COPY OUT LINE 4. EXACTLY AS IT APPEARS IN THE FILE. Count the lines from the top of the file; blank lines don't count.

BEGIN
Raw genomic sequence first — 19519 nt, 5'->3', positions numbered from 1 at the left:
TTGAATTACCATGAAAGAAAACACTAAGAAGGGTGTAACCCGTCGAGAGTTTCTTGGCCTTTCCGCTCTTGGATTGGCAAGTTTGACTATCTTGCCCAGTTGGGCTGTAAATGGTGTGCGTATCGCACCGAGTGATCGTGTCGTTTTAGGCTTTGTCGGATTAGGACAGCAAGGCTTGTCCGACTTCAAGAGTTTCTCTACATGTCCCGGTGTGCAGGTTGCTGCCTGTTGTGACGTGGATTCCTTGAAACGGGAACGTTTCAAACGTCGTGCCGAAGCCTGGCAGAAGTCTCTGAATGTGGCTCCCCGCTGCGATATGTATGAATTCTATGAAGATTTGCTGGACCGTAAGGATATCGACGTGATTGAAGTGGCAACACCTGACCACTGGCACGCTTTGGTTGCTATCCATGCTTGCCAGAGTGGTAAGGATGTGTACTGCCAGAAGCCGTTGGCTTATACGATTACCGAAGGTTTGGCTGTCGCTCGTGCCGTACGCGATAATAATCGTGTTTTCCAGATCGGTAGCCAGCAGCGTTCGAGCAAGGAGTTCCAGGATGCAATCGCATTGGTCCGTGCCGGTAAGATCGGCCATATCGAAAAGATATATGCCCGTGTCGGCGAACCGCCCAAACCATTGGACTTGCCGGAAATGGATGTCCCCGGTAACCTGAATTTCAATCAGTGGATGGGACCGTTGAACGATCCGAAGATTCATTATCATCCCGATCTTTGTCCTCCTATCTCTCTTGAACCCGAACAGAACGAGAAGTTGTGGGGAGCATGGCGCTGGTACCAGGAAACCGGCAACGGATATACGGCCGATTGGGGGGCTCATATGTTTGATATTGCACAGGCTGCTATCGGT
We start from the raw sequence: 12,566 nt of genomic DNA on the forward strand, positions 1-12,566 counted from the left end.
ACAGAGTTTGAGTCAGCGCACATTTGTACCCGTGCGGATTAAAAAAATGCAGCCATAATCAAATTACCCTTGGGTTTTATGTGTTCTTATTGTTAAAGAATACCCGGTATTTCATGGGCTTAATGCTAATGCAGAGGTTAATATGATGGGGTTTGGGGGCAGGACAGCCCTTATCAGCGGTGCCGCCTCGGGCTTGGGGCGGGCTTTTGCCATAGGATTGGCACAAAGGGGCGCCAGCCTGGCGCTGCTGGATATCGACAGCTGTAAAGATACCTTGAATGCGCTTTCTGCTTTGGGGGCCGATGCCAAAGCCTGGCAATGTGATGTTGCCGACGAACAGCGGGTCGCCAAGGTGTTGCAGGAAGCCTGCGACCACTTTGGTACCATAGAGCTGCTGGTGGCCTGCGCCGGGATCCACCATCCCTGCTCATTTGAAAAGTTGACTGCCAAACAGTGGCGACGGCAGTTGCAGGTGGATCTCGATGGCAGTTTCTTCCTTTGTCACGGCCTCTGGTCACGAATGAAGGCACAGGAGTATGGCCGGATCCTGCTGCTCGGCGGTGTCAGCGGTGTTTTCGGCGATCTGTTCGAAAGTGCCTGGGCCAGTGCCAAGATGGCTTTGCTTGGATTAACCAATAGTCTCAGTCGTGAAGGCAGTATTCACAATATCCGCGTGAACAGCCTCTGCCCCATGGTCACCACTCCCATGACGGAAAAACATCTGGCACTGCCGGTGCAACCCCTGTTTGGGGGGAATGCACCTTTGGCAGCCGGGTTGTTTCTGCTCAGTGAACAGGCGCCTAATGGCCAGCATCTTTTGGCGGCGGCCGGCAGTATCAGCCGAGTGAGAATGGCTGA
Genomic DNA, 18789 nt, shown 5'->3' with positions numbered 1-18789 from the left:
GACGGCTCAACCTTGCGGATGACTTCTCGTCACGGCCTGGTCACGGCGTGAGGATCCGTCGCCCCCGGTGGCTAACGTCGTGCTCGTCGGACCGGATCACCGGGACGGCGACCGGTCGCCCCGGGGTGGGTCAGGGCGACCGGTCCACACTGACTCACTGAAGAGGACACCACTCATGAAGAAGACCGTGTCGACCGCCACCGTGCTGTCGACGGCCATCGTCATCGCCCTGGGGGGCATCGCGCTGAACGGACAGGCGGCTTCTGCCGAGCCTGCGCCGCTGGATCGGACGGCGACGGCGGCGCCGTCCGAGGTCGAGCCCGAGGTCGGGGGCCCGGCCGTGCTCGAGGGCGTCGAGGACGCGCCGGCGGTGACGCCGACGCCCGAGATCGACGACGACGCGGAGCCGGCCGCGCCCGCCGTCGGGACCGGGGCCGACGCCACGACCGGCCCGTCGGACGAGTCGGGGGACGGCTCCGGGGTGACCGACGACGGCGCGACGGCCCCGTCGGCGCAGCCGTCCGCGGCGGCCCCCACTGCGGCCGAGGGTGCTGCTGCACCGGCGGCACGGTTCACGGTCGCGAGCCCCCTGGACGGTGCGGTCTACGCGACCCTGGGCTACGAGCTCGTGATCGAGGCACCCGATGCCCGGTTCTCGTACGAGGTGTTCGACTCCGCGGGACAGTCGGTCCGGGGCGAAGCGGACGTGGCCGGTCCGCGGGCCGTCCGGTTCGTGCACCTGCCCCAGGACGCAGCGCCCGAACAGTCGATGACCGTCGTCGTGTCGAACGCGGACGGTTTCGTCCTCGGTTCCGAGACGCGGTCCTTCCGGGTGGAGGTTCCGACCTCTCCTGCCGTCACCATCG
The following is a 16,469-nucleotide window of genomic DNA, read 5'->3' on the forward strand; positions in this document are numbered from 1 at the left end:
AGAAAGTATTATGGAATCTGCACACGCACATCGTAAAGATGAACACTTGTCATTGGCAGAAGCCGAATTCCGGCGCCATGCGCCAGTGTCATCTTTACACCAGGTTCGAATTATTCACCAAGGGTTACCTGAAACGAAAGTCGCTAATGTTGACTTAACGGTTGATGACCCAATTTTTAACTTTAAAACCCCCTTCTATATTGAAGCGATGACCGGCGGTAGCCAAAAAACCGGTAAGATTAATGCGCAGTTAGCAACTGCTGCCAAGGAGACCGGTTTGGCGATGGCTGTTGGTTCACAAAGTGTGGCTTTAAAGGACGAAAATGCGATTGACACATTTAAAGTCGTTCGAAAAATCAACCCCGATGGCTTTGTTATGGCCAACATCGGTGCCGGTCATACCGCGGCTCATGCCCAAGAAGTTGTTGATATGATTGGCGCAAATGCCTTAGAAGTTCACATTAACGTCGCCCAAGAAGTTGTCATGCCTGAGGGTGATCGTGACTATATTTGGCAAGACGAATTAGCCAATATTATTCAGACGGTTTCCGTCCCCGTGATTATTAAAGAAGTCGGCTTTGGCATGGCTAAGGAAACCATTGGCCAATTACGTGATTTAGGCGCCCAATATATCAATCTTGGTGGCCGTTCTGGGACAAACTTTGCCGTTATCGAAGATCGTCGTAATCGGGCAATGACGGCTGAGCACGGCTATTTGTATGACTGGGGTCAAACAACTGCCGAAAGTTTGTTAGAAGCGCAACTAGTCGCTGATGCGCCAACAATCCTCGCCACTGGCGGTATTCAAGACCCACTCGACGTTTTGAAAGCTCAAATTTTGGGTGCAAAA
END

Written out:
ACAGAGTTTGAGTCAGCGCACATTTGTACCCGTGCGGATTAAAAAAATGCAGCCATAATCAAATTACCCTTGGGTTTTATGTGTTCTTATTGTTAAAGAATACCCGGTATTTCATGGGCTTAATGCTAATGCAGAGGTTAATATGATGGGGTTTGGGGGCAGGACAGCCCTTATCAGCGGTGCCGCCTCGGGCTTGGGGCGGGCTTTTGCCATAGGATTGGCACAAAGGGGCGCCAGCCTGGCGCTGCTGGATATCGACAGCTGTAAAGATACCTTGAATGCGCTTTCTGCTTTGGGGGCCGATGCCAAAGCCTGGCAATGTGATGTTGCCGACGAACAGCGGGTCGCCAAGGTGTTGCAGGAAGCCTGCGACCACTTTGGTACCATAGAGCTGCTGGTGGCCTGCGCCGGGATCCACCATCCCTGCTCATTTGAAAAGTTGACTGCCAAACAGTGGCGACGGCAGTTGCAGGTGGATCTCGATGGCAGTTTCTTCCTTTGTCACGGCCTCTGGTCACGAATGAAGGCACAGGAGTATGGCCGGATCCTGCTGCTCGGCGGTGTCAGCGGTGTTTTCGGCGATCTGTTCGAAAGTGCCTGGGCCAGTGCCAAGATGGCTTTGCTTGGATTAACCAATAGTCTCAGTCGTGAAGGCAGTATTCACAATATCCGCGTGAACAGCCTCTGCCCCATGGTCACCACTCCCATGACGGAAAAACATCTGGCACTGCCGGTGCAACCCCTGTTTGGGGGGAATGCACCTTTGGCAGCCGGGTTGTTTCTGCTCAGTGAACAGGCGCCTAATGGCCAGCATCTTTTGGCGGCGGCCGGCAGTATCAGCCGAGTGAGAATGGCTGA